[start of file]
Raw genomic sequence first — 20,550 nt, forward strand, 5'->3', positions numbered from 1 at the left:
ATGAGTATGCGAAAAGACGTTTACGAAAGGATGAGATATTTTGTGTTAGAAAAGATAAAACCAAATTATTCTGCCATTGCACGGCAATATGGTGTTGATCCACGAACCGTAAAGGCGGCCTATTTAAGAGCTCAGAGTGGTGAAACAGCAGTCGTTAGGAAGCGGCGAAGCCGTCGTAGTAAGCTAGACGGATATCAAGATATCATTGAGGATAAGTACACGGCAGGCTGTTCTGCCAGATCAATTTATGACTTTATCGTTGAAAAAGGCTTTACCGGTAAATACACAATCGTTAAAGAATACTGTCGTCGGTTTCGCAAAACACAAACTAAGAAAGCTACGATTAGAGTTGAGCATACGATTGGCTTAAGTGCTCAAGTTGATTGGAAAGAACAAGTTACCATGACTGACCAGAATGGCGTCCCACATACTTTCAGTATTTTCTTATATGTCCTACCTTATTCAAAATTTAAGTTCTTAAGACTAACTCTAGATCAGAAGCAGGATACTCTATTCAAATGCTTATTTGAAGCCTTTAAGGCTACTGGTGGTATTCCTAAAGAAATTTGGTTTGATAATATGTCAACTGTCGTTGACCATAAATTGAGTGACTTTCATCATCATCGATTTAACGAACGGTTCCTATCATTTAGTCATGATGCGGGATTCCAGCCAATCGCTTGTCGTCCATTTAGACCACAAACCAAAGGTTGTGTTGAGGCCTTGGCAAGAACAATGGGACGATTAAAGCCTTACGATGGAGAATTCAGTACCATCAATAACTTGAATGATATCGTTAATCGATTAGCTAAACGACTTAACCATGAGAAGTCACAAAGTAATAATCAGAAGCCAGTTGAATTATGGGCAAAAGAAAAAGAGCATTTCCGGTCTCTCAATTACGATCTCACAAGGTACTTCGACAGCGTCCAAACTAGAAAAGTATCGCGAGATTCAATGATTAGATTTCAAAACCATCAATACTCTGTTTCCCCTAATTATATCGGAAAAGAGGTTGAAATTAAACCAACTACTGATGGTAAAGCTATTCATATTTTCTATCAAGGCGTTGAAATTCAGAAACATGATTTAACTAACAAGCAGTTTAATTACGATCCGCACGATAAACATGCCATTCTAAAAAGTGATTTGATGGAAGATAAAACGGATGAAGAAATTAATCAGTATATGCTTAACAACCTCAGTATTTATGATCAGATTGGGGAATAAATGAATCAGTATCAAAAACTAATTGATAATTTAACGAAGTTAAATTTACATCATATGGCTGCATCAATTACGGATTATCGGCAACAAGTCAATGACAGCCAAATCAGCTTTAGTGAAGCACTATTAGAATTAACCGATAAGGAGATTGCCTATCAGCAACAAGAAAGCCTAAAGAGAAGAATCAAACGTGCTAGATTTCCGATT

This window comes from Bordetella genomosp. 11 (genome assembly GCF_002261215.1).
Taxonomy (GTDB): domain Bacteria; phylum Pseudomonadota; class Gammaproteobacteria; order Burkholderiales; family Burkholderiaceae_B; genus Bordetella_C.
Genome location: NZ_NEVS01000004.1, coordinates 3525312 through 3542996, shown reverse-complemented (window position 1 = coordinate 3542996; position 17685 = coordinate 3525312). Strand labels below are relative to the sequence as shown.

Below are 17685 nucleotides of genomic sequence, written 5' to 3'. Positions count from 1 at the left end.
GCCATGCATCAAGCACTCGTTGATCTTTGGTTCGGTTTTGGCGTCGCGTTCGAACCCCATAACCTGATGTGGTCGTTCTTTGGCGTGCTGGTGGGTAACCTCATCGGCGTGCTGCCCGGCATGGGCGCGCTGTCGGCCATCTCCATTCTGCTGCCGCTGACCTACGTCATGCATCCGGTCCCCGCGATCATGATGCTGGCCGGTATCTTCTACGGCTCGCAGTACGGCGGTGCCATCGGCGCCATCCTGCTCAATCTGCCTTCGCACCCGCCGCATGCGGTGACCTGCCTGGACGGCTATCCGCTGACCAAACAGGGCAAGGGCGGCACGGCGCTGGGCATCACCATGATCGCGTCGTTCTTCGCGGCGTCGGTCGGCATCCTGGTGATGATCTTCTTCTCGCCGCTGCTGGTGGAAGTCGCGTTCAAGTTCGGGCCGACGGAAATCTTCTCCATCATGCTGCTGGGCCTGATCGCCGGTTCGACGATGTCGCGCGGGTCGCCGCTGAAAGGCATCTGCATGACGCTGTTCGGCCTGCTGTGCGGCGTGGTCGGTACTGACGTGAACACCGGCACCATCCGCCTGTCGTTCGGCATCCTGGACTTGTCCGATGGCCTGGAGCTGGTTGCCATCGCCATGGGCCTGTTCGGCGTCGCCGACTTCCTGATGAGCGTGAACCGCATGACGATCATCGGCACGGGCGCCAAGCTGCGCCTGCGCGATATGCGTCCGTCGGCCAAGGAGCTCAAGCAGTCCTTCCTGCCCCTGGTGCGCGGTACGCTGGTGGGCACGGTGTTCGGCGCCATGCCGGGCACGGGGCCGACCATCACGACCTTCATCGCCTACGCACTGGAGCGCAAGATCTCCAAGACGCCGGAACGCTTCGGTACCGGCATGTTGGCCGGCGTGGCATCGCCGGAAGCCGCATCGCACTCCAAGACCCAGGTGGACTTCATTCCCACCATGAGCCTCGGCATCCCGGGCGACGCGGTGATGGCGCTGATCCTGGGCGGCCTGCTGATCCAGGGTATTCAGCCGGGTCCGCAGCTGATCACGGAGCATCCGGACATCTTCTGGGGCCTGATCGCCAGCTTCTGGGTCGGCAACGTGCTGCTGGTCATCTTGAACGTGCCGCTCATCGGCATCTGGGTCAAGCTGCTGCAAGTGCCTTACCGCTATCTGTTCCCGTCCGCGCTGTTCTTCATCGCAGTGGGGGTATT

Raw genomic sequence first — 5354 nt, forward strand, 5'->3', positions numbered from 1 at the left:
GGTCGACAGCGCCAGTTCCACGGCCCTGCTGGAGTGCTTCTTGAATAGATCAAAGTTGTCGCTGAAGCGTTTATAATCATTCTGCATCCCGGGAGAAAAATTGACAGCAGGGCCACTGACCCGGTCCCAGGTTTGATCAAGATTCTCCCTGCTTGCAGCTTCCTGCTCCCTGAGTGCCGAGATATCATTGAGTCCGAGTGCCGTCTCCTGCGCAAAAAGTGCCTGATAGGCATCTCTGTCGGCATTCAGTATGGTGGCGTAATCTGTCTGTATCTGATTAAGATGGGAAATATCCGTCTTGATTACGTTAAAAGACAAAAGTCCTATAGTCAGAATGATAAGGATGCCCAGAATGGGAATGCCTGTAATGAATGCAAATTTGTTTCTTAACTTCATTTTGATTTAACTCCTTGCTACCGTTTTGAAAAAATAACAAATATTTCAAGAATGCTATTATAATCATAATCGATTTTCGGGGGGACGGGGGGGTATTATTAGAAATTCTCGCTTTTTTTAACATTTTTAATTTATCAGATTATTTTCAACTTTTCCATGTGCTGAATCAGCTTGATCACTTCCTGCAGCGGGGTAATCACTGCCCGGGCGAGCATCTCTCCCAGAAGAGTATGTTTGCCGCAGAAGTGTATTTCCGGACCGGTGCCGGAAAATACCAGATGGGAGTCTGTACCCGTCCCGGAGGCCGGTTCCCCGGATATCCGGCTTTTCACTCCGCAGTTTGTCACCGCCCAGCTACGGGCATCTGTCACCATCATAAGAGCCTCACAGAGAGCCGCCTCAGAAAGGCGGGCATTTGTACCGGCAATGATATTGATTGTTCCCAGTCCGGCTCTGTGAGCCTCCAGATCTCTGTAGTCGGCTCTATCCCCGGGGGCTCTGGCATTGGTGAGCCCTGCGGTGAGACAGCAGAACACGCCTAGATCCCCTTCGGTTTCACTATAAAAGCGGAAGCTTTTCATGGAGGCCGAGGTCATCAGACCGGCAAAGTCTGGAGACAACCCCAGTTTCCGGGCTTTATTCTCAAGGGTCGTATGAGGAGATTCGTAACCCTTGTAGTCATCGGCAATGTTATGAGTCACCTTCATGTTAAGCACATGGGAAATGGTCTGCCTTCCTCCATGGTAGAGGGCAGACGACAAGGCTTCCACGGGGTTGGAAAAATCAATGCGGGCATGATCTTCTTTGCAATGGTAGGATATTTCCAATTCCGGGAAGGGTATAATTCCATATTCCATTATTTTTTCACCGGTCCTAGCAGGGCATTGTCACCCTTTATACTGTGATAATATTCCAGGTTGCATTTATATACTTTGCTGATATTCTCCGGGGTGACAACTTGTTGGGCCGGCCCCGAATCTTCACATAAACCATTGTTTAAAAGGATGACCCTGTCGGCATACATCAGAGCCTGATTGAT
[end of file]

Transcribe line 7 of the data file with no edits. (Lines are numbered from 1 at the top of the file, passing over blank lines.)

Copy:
GCCATGCATCAAGCACTCGTTGATCTTTGGTTCGGTTTTGGCGTCGCGTTCGAACCCCATAACCTGATGTGGTCGTTCTTTGGCGTGCTGGTGGGTAACCTCATCGGCGTGCTGCCCGGCATGGGCGCGCTGTCGGCCATCTCCATTCTGCTGCCGCTGACCTACGTCATGCATCCGGTCCCCGCGATCATGATGCTGGCCGGTATCTTCTACGGCTCGCAGTACGGCGGTGCCATCGGCGCCATCCTGCTCAATCTGCCTTCGCACCCGCCGCATGCGGTGACCTGCCTGGACGGCTATCCGCTGACCAAACAGGGCAAGGGCGGCACGGCGCTGGGCATCACCATGATCGCGTCGTTCTTCGCGGCGTCGGTCGGCATCCTGGTGATGATCTTCTTCTCGCCGCTGCTGGTGGAAGTCGCGTTCAAGTTCGGGCCGACGGAAATCTTCTCCATCATGCTGCTGGGCCTGATCGCCGGTTCGACGATGTCGCGCGGGTCGCCGCTGAAAGGCATCTGCATGACGCTGTTCGGCCTGCTGTGCGGCGTGGTCGGTACTGACGTGAACACCGGCACCATCCGCCTGTCGTTCGGCATCCTGGACTTGTCCGATGGCCTGGAGCTGGTTGCCATCGCCATGGGCCTGTTCGGCGTCGCCGACTTCCTGATGAGCGTGAACCGCATGACGATCATCGGCACGGGCGCCAAGCTGCGCCTGCGCGATATGCGTCCGTCGGCCAAGGAGCTCAAGCAGTCCTTCCTGCCCCTGGTGCGCGGTACGCTGGTGGGCACGGTGTTCGGCGCCATGCCGGGCACGGGGCCGACCATCACGACCTTCATCGCCTACGCACTGGAGCGCAAGATCTCCAAGACGCCGGAACGCTTCGGTACCGGCATGTTGGCCGGCGTGGCATCGCCGGAAGCCGCATCGCACTCCAAGACCCAGGTGGACTTCATTCCCACCATGAGCCTCGGCATCCCGGGCGACGCGGTGATGGCGCTGATCCTGGGCGGCCTGCTGATCCAGGGTATTCAGCCGGGTCCGCAGCTGATCACGGAGCATCCGGACATCTTCTGGGGCCTGATCGCCAGCTTCTGGGTCGGCAACGTGCTGCTGGTCATCTTGAACGTGCCGCTCATCGGCATCTGGGTCAAGCTGCTGCAAGTGCCTTACCGCTATCTGTTCCCGTCCGCGCTGTTCTTCATCGCAGTGGGGGTATT